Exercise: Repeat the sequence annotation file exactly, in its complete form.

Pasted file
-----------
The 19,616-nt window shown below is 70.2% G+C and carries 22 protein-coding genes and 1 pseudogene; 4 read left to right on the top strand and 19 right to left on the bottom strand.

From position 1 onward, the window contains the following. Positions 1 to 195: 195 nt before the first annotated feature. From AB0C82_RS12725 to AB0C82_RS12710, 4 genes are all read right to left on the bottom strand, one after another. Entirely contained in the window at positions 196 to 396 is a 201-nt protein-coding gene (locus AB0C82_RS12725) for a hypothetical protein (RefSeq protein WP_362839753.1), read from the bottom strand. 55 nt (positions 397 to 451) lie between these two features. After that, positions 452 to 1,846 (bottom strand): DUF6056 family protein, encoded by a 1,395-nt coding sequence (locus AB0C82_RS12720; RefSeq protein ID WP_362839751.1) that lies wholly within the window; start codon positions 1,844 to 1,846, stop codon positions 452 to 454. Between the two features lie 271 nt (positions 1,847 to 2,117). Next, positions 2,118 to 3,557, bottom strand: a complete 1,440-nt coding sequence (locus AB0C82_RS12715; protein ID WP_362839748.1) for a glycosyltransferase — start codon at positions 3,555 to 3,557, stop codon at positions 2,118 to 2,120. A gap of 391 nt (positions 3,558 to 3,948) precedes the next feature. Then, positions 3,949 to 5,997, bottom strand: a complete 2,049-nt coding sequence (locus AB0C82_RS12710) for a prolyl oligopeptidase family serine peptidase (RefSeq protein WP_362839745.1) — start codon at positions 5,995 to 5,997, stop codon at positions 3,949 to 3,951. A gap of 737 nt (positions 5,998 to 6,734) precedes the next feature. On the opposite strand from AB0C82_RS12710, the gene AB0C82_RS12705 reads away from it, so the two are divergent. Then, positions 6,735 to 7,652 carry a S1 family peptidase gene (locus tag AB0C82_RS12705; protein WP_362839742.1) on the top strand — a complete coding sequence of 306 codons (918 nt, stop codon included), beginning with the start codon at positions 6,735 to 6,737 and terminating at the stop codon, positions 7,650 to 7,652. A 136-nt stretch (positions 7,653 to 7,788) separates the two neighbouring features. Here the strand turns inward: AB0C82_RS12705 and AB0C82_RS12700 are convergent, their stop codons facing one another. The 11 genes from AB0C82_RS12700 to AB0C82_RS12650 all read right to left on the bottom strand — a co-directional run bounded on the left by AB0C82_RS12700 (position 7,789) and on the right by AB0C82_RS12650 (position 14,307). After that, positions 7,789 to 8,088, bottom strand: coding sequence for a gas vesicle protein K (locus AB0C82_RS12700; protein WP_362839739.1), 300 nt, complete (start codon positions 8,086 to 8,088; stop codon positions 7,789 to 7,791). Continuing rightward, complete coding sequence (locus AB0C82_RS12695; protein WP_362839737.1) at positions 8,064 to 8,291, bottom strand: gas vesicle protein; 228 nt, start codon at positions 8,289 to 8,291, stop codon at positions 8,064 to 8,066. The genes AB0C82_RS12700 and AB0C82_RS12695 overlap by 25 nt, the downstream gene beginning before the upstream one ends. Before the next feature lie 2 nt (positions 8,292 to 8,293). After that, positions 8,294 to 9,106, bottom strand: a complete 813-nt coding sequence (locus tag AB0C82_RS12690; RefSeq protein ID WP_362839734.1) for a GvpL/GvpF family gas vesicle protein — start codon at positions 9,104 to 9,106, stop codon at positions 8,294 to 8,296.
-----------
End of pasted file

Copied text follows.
The 19,616-nt window shown below is 70.2% G+C and carries 22 protein-coding genes and 1 pseudogene; 4 read left to right on the top strand and 19 right to left on the bottom strand.

From position 1 onward, the window contains the following. Positions 1 to 195: 195 nt before the first annotated feature. From AB0C82_RS12725 to AB0C82_RS12710, 4 genes are all read right to left on the bottom strand, one after another. Entirely contained in the window at positions 196 to 396 is a 201-nt protein-coding gene (locus AB0C82_RS12725) for a hypothetical protein (RefSeq protein WP_362839753.1), read from the bottom strand. 55 nt (positions 397 to 451) lie between these two features. After that, positions 452 to 1,846 (bottom strand): DUF6056 family protein, encoded by a 1,395-nt coding sequence (locus AB0C82_RS12720; RefSeq protein ID WP_362839751.1) that lies wholly within the window; start codon positions 1,844 to 1,846, stop codon positions 452 to 454. Between the two features lie 271 nt (positions 1,847 to 2,117). Next, positions 2,118 to 3,557, bottom strand: a complete 1,440-nt coding sequence (locus AB0C82_RS12715; protein ID WP_362839748.1) for a glycosyltransferase — start codon at positions 3,555 to 3,557, stop codon at positions 2,118 to 2,120. A gap of 391 nt (positions 3,558 to 3,948) precedes the next feature. Then, positions 3,949 to 5,997, bottom strand: a complete 2,049-nt coding sequence (locus AB0C82_RS12710) for a prolyl oligopeptidase family serine peptidase (RefSeq protein WP_362839745.1) — start codon at positions 5,995 to 5,997, stop codon at positions 3,949 to 3,951. A gap of 737 nt (positions 5,998 to 6,734) precedes the next feature. On the opposite strand from AB0C82_RS12710, the gene AB0C82_RS12705 reads away from it, so the two are divergent. Then, positions 6,735 to 7,652 carry a S1 family peptidase gene (locus tag AB0C82_RS12705; protein WP_362839742.1) on the top strand — a complete coding sequence of 306 codons (918 nt, stop codon included), beginning with the start codon at positions 6,735 to 6,737 and terminating at the stop codon, positions 7,650 to 7,652. A 136-nt stretch (positions 7,653 to 7,788) separates the two neighbouring features. Here the strand turns inward: AB0C82_RS12705 and AB0C82_RS12700 are convergent, their stop codons facing one another. The 11 genes from AB0C82_RS12700 to AB0C82_RS12650 all read right to left on the bottom strand — a co-directional run bounded on the left by AB0C82_RS12700 (position 7,789) and on the right by AB0C82_RS12650 (position 14,307). After that, positions 7,789 to 8,088, bottom strand: coding sequence for a gas vesicle protein K (locus AB0C82_RS12700; protein WP_362839739.1), 300 nt, complete (start codon positions 8,086 to 8,088; stop codon positions 7,789 to 7,791). Continuing rightward, complete coding sequence (locus AB0C82_RS12695; protein WP_362839737.1) at positions 8,064 to 8,291, bottom strand: gas vesicle protein; 228 nt, start codon at positions 8,289 to 8,291, stop codon at positions 8,064 to 8,066. The genes AB0C82_RS12700 and AB0C82_RS12695 overlap by 25 nt, the downstream gene beginning before the upstream one ends. Before the next feature lie 2 nt (positions 8,292 to 8,293). After that, positions 8,294 to 9,106, bottom strand: a complete 813-nt coding sequence (locus tag AB0C82_RS12690; RefSeq protein ID WP_362839734.1) for a GvpL/GvpF family gas vesicle protein — start codon at positions 9,104 to 9,106, stop codon at positions 8,294 to 8,296.